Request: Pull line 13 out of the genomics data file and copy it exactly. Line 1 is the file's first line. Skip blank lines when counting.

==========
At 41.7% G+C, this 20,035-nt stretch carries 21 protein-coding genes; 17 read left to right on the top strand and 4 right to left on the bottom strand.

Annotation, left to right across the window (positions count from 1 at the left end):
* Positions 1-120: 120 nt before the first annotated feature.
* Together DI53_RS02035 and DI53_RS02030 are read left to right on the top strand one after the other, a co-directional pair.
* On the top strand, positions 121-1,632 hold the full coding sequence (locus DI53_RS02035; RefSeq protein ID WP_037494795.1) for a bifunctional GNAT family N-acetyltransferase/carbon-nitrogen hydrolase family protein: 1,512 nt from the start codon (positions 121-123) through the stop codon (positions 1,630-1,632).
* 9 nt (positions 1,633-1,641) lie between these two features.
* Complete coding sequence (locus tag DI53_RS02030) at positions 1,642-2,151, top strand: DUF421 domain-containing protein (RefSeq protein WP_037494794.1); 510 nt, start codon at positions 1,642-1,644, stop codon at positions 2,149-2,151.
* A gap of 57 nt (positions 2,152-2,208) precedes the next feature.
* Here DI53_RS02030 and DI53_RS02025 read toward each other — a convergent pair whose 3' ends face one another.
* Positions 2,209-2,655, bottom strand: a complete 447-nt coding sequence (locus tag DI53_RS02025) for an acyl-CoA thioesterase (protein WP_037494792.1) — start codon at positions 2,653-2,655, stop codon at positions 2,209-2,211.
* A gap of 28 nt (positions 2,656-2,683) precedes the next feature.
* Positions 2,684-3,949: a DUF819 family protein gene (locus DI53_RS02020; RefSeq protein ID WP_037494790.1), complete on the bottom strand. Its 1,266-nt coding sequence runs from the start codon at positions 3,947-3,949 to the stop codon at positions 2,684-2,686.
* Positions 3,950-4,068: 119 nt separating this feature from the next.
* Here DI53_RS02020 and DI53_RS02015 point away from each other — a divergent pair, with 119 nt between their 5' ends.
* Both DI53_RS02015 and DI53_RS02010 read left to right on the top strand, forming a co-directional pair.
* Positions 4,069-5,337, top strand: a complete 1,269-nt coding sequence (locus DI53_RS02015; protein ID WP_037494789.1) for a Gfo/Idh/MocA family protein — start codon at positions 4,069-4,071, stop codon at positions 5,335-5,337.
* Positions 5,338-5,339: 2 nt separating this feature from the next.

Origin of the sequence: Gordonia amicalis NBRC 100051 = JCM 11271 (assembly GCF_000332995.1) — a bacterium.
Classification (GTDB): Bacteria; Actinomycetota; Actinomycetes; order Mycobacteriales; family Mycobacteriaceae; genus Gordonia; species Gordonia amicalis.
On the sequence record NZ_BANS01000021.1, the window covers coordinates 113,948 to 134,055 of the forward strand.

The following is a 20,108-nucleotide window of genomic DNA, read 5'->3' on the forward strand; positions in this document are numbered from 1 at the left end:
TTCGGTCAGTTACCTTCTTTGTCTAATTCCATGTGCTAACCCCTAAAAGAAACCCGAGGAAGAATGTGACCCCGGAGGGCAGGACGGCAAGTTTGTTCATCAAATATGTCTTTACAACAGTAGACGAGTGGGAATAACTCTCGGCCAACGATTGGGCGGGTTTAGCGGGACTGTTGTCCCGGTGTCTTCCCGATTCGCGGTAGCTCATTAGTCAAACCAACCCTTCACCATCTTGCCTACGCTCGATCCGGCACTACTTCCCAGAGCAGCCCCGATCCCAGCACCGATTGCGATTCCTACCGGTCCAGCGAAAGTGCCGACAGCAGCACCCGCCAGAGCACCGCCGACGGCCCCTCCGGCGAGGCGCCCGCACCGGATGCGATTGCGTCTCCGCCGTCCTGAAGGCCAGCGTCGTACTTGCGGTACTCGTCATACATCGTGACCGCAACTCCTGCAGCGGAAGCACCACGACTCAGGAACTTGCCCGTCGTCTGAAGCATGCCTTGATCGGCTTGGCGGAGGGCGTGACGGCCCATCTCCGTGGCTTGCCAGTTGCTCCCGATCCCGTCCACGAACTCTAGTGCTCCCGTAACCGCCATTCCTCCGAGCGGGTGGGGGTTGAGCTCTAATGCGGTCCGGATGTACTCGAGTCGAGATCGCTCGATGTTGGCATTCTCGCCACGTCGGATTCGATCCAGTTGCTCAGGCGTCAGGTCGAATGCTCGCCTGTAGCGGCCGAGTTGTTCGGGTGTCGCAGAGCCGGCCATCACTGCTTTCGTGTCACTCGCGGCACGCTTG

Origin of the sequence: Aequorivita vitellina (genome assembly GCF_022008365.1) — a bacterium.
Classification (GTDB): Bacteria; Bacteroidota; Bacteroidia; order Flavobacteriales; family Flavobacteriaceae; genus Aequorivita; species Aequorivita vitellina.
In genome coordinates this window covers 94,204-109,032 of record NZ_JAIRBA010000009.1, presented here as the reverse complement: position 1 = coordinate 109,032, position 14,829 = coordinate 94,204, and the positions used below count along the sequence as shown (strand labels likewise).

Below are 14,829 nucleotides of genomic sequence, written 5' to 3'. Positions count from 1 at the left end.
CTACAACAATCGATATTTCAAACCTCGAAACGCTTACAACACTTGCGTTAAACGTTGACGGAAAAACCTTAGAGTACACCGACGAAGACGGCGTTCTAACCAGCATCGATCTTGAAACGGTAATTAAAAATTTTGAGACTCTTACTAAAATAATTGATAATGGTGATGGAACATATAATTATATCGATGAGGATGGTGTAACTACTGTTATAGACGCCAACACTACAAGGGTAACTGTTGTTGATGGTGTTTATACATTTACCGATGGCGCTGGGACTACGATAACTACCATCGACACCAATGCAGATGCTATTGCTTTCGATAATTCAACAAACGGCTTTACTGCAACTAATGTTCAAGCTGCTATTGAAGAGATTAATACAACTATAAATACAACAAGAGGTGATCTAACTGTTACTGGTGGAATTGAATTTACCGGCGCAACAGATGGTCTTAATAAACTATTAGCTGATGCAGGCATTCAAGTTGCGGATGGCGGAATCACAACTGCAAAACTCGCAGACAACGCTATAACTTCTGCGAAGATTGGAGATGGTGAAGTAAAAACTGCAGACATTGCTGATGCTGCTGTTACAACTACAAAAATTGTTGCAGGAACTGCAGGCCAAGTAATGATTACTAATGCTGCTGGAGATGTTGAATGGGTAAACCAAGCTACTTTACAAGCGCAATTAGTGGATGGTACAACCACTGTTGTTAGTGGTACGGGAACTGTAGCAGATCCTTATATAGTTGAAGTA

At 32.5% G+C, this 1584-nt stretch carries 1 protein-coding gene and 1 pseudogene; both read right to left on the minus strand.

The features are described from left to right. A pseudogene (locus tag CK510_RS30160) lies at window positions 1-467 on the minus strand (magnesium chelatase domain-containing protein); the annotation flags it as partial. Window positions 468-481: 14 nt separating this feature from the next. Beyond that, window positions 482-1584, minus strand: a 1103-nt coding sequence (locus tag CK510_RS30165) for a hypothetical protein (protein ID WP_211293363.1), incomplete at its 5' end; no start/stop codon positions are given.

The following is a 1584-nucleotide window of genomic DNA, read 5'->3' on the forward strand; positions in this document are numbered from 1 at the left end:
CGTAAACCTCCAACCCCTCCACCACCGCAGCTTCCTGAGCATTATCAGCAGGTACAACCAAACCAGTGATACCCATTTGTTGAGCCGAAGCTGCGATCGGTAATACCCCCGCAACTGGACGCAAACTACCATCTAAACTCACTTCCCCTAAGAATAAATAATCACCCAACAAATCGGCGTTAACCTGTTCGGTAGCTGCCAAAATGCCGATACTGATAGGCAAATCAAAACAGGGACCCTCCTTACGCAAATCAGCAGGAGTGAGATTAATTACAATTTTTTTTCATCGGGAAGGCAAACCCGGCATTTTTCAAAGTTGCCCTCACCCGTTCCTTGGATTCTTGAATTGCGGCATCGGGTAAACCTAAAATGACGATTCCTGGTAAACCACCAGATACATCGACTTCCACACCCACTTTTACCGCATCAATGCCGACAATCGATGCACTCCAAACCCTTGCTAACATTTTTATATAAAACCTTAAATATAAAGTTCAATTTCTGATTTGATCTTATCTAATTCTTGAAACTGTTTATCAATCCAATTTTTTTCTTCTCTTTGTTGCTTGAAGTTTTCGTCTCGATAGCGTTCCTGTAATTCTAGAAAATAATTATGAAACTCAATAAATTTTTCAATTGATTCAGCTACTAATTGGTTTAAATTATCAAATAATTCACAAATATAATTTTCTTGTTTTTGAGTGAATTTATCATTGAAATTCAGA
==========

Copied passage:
* Positions 3,950-4,068: 119 nt separating this feature from the next.